Russian 'specialists' in Venezuela as part of cooperation pact
["other","Latin America"]
Russia on Tuesday asserted that the presence of Russian specialists to Venezuela in support of President Nicolas Maduro's government were part of a 2001 military-technical cooperation pact with Caracas that is in accordance with the country's law.
"Russia develops cooperation with Venezuela in strict compliance with the country's constitution and with full respect for its legislation," Russian Foreign Ministry Spokesperson Maria Zakharova was quoted by RT as saying.
The existing deal was ratified by both Russia and Venezuela, and it “doesn't require any additional approval from the National Assembly of Venezuela,” she pointed out.
Russia, which recognizes Maduro as the legitimate leader, on Saturday sent two planes carrying 100 troops and tons of military equipment to Venezuela, according to media reports.
Zakharova's remarks came after Washington-backed Venezuelan opposition leader Juan Guaido alleged that the Russian deployment violated the constitution of the troubled Latin American country.
A Russian-flagged aircraft posted on social media showing men in uniform clustered around the aircraft. /Photo via Twitter @javiermayorca

A Russian-flagged aircraft posted on social media showing men in uniform clustered around the aircraft. /Photo via Twitter @javiermayorca

"It seems (the government President Maduro) doesn't trust its own troops, because it is importing others... once again violating the constitution," Guaido said.
The Russian action also drew rebuke from the U.S. and its other regional allies.
The U.S.-backed Lima Group, a bloc of 13 Latin American states and Canada, condemned the presence of Russian military planes in Venezuela as a“provocation threatening regional peace,” while the U.S. State Department called it “a reckless escalation of the situation” in the country.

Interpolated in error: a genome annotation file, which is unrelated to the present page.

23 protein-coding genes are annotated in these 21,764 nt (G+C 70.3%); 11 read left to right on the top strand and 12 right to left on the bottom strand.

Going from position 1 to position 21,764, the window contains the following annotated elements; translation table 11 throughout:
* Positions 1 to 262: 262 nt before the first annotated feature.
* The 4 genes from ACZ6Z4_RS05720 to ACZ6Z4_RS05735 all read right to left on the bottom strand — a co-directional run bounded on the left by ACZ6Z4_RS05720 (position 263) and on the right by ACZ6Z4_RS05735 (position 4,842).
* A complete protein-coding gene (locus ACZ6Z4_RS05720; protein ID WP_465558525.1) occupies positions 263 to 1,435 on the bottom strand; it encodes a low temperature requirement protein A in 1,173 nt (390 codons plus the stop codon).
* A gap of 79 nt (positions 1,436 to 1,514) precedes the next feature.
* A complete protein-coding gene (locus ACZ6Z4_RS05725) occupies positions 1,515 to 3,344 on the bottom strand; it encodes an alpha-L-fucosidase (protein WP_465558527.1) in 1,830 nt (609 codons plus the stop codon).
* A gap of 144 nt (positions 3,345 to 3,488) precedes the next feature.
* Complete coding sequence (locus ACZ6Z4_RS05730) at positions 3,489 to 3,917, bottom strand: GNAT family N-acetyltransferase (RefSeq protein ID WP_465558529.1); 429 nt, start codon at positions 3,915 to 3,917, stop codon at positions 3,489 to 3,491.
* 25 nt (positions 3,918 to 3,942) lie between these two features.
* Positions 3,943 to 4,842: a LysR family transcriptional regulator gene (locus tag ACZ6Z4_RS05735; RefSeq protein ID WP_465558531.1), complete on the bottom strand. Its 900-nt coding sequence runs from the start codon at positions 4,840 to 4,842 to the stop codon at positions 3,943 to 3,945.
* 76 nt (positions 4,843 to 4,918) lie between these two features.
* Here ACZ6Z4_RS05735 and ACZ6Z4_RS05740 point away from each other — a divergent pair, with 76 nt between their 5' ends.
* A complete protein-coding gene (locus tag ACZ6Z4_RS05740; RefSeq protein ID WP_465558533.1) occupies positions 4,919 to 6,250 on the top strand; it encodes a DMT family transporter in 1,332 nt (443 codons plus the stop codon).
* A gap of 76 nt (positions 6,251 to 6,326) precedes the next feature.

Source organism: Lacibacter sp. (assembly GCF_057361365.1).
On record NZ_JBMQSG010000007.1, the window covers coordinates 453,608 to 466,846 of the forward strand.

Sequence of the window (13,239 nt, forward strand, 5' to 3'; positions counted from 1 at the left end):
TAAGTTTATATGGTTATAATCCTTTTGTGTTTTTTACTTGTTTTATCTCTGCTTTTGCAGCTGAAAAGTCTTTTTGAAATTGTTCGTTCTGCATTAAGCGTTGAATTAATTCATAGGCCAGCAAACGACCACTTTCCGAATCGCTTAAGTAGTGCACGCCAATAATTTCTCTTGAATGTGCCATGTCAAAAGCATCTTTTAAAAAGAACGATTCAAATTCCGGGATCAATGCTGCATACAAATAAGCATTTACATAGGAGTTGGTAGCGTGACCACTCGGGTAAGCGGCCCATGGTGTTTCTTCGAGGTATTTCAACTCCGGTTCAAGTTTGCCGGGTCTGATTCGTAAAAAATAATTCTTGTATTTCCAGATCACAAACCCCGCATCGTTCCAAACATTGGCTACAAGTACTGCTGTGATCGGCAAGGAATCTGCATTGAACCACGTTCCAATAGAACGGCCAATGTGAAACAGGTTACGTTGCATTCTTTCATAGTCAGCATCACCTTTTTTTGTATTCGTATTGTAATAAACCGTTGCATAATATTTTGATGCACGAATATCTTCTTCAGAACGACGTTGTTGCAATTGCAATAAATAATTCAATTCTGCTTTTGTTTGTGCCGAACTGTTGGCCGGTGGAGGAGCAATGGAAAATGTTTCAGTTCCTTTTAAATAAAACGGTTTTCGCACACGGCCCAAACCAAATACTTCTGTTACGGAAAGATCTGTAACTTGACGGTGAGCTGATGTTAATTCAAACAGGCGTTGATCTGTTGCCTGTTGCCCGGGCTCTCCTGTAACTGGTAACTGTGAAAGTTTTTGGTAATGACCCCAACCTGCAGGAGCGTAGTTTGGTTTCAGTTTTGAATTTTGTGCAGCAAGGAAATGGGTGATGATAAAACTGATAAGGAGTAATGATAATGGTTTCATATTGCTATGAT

Venezuela has been in political tension since January 23 when Guaido declared himself as the country's interim president and was recognized by the U.S. and some of its allies in defiance of Maduro.

West vs East?

Washington and Moscow have locked horns over the political crisis ever since.
Russian Foreign Minister Sergey Lavrov has accused the U.S. of attempting to "organize a coup d'etat" in the oil-producing nation while U.S. Secretary of State Mike Pompeo warned that Washington would not "stand idly by as Russia exacerbates tensions." 
"The U.S. will not tolerate hostile foreign military powers meddling with the Western Hemisphere's shared goals of democracy, security, and the rule of law,” U.S. National Security Adviser John Bolton, who is seen as one of the strongest backers of regime change in Venezuela, tweeted.
A screenshot of the tweet by U.S. National Security Advisor John Bolton.

A screenshot of the tweet by U.S. National Security Advisor John Bolton.

Zakharova responded to Bolton by saying that his words prove that the U.S. still considers “Latin America an area of its exclusive interests; its own ‘backyard' and demands unquestionable obedience from it” just like it was in the colonial times under the infamous Monroe Doctrine, according to RT.
"If the Americans deny other countries access to the Western Hemisphere, it begs the question what are they themselves doing in Eastern Hemisphere?” she wondered, referring to the heavy U.S. military presence in Europe and its involvement in ‘color revolutions' in former Soviet states and the Balkans.
"Perhaps, they believe that the people of this part of the world will be thankful when Washington willfully changes their leaders and kills the unwanted ones. Or the U.S. still believes that people are waiting for the Americans to bring democracy to them on the wings of their bombers. Ask Iraqis, Libyans or Serbs about it,” Zakharova said in sarcasm.
(With inputs from agencies)
(Cover: Russian Foreign Ministry Spokesperson Maria Zakharova. /TASS Photo)
Source(s): AFP ,Xinhua News Agency